"We simply cannot afford complacency," Harris said. "The stated goals of a number of these groups include trying to redefine the definition of terrorism, trying to end sanctions against Iraq, trying to call into question the U.S.-Israel relationship. Those are not our goals, quite to the contrary."

In December, MPAC urged the U.S. government to make Israeli Prime Minister Ariel Sharon cease the "escalation of violence" against Palestinians: "It is in American security interests for Israel to withdraw immediately from the Occupied Territories -- it is time for Israel to show it is serious about peace, not territorial expansion and ethnic cleansing."

A widening agenda

While critical of Israel and U.S. Jewish groups, the Muslim lobby has modeled itself after Jewish and other successful racial and ethnic advocacy groups, including the Anti-Defamation League (founded 1913), the NAACP (founded 1909) and the National Council of La Raza (founded 1968).

Like these more established and generally better financed organizations, Muslim groups track incidents of discrimination. They encourage grassroots participation, soliciting donations and urging members to contact their elected representatives. They are joining coalitions and becoming active in a widening range of issues.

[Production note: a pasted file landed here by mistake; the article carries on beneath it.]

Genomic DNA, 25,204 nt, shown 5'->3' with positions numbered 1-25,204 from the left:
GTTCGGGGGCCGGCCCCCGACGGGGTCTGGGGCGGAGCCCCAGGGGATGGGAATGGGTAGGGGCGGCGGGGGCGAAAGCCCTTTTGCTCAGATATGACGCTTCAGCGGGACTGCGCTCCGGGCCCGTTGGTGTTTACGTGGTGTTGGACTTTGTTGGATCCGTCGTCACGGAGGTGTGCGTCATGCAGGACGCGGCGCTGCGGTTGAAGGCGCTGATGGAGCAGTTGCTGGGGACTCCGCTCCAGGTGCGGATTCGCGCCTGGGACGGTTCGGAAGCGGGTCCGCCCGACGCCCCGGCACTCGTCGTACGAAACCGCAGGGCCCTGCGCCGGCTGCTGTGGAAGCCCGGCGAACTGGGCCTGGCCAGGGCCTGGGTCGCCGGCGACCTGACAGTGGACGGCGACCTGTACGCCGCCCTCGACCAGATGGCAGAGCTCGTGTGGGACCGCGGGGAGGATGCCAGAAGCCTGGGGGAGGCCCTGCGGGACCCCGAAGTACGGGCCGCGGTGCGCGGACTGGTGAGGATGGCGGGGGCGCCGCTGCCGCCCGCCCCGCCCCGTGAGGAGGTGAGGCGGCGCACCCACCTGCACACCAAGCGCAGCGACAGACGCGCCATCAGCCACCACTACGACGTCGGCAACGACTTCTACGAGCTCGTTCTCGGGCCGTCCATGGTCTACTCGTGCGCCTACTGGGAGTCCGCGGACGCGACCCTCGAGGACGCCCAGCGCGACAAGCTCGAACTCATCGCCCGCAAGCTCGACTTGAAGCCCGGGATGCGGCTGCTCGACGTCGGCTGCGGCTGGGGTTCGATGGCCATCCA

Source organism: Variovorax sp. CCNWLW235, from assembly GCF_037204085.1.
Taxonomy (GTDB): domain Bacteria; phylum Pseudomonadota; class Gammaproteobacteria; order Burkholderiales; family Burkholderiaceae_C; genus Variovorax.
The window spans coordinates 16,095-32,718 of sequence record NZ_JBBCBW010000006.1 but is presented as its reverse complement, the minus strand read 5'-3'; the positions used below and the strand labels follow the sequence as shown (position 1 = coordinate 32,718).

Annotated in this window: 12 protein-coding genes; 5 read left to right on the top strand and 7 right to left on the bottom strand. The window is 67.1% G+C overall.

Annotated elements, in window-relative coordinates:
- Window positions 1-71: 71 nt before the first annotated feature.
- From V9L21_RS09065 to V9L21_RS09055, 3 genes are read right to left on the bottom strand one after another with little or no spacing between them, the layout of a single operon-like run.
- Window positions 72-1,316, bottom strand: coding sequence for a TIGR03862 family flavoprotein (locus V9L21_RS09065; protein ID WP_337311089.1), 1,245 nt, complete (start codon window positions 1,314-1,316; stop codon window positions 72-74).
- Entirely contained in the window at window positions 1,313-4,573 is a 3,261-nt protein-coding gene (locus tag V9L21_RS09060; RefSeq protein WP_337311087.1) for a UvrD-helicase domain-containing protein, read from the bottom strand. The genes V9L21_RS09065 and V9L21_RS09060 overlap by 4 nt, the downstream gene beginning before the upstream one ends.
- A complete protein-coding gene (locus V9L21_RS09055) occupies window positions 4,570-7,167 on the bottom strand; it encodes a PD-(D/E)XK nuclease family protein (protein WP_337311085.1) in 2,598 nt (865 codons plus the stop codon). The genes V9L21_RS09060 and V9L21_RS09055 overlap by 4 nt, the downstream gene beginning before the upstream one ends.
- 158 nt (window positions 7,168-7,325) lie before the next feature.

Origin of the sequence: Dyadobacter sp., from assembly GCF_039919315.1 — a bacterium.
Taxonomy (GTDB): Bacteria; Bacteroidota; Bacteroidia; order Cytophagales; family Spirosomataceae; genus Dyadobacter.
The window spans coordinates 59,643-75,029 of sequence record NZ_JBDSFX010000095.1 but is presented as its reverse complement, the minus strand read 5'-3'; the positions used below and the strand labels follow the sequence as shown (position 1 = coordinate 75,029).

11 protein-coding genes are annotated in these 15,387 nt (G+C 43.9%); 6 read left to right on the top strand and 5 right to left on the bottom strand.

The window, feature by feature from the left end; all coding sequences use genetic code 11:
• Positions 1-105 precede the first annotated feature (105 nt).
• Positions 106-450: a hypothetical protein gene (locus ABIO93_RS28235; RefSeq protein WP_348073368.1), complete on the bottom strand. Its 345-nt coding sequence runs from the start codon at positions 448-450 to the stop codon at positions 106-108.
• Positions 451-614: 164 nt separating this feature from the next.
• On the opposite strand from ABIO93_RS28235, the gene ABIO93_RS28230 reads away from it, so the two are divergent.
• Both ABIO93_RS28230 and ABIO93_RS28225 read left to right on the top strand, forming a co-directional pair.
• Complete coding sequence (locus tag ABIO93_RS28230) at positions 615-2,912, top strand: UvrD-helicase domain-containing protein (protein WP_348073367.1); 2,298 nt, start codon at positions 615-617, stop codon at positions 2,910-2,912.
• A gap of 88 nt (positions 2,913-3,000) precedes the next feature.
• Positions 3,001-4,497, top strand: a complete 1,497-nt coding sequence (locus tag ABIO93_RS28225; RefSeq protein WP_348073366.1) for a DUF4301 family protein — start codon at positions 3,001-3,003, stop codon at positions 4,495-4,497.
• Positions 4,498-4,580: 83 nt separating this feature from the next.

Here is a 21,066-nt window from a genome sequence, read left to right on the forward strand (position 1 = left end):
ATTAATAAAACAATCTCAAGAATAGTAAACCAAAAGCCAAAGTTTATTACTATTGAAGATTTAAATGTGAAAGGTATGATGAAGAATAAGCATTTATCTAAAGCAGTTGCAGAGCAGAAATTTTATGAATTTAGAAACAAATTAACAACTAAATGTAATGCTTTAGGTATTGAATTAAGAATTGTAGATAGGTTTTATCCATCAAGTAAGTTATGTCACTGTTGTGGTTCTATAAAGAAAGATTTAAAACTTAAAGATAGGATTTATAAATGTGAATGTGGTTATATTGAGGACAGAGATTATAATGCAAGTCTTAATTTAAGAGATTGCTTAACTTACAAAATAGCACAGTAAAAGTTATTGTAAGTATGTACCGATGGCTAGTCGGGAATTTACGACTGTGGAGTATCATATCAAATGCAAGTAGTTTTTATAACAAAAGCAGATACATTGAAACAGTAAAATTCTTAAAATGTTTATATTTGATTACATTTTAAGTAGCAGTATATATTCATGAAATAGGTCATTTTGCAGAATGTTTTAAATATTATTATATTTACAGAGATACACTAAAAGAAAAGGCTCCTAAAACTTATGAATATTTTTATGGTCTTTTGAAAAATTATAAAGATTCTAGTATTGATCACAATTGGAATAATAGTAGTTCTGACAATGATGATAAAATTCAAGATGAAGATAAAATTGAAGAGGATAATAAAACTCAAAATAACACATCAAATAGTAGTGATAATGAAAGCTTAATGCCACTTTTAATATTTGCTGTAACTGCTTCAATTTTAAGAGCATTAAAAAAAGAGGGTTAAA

The AMC's legislative agenda seeks to improve the way healthcare insurers accommodate patients of varied religious and ethnic backgrounds, and it endorses repeal of the "marriage-penalty" tax, which it says penalizes many married couples and frustrates efforts to build strong families. The council also recommends U.S. sales of food and medicine to Iraq and urges recognition of East Jerusalem as the capital of a future Palestinian state.

The AMC's broad agenda reflects a growing participation in the political process. And as U.S. Muslim groups attempt to establish themselves as national players, some leaders believe Sept. 11 has catalyzed activism within the Muslim community.

"It got the people involved, feeling like they have to stand up and participate," the AMC's Basha said. But he expects community involvement to increase gradually. "We are at the beginning of the march, the beginning of the road, and you have to convince people with small successes."